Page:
Belfast Mayor: Everybody must contribute to a peace with justice

 

It appears that the reconciliation process moves faster on the street than among politicians. Is it so?

The reconciliation between people is a great prize. I believe in reconciliation with those who have been injured, who lost loved ones, between victims and survivors. Martin McGuinness, one of the leaders of Sinn Fein, spoke two weeks ago in England about the suffering of innocent people because of the war in our country. But we also try to make peace with the people who suffered terribly because of the actions of the IRA. We don’t have to fight only for political demands, we must also try to reach out to those who suffered because of the armed campaign. If we Republicans want to be real peacemakers in Belfast, we must ensure that we help all the people who are suffering.

You have explained that in the next ten years you want to demolish 30 walls between the two communities in Belfast. How difficult it is to achieve this?

We need the consent and approval of the people who live on the other side of the “peace walls”. There are still a lot of work which need to be done, but I am convinced that when these walls will eventually fall Belfast will be a stronger city. My dream is to have a city without walls, and that means without physical walls but also without mental walls. We will see that we are not so different, we are the same despite our specific culture. So peace will be strengthened and we could plan new developments in the process.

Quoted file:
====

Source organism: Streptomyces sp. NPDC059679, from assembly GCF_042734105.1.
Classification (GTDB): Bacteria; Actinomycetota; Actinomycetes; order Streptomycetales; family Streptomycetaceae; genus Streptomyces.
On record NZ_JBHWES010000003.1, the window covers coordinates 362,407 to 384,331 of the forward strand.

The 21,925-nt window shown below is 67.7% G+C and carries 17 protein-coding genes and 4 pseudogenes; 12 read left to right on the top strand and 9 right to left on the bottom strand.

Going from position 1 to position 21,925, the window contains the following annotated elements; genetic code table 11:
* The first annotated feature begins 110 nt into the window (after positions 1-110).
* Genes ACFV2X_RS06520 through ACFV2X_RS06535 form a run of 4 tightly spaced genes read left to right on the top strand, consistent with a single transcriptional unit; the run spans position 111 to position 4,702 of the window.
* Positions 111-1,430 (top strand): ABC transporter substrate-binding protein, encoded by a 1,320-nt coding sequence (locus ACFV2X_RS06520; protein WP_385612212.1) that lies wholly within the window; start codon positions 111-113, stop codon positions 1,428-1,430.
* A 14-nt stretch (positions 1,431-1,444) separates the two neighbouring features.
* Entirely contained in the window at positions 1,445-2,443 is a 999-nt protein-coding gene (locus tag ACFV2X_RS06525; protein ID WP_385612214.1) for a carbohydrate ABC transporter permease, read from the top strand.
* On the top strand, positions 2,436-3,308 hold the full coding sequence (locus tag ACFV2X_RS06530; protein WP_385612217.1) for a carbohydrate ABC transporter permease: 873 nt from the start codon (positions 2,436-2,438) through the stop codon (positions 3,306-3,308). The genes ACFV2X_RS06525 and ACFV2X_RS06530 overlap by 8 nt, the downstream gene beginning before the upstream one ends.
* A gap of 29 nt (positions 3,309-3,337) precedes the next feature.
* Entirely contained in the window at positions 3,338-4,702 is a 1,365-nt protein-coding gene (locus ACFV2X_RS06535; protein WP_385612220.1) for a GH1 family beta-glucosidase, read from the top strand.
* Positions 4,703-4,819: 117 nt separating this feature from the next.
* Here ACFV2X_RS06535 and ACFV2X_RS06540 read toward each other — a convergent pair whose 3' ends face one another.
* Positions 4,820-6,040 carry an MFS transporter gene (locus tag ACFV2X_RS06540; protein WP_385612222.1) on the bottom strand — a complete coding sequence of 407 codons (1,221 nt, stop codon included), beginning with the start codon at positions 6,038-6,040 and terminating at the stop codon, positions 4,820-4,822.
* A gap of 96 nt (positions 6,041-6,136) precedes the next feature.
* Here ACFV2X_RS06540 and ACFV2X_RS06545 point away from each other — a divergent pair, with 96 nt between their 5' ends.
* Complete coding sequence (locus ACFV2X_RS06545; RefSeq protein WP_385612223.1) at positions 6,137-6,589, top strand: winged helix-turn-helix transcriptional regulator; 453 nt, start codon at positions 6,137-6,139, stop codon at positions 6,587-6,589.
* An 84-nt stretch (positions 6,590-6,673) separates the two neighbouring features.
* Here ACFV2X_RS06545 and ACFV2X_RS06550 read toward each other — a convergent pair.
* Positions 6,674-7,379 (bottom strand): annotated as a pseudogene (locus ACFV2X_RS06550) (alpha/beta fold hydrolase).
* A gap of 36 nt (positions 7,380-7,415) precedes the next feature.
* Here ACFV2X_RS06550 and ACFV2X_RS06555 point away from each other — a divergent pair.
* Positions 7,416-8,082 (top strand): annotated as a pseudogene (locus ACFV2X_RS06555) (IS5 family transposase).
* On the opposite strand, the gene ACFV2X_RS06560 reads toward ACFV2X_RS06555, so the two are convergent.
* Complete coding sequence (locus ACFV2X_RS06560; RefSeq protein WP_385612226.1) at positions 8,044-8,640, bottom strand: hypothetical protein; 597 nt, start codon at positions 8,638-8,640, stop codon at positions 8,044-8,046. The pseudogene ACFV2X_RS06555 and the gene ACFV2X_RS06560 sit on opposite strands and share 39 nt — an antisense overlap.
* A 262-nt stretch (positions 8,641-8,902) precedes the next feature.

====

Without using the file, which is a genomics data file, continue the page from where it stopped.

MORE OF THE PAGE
What contradictions did you have to overcome in your daily political work? For example, you still retain the title of Lord Mayor, why?

We should be grateful that we have a republican perspective that does not discriminate against unionists. We must not throw all the unionist symbols into the bin. Furthermore, in Dublin (Republic of Ireland) they refer to their mayors as Lord Mayor, and also in Cork they use the same title. I don’t believe in these things, but these can serve to build a bridge to the Unionists. Although we take a different position out of respect, in my desk there are three photographs of the royal family. I left them where they were, but I have also placed the 1916 Declaration of the Republic of Ireland because it is important for me. In my day to day as mayor I prefer to spend my time listening to people who are more interested in seeing what I can do to get jobs or improve services.

How important has been the international collaboration in the process of solution?

It was a tremendous help. The United States collaborated with the peace process in Ireland and we still are in touch with the White House. The Irish-American relationship is indispensable, but also the one we have with the European Community. Since the beginning of the peace process the EU countries decided to allocate an item of billions of euros to help build peace. We are also fortunate that at crucial moments London, Dublin and Brussels were standing on the side of peace. We are grateful for that support.

 


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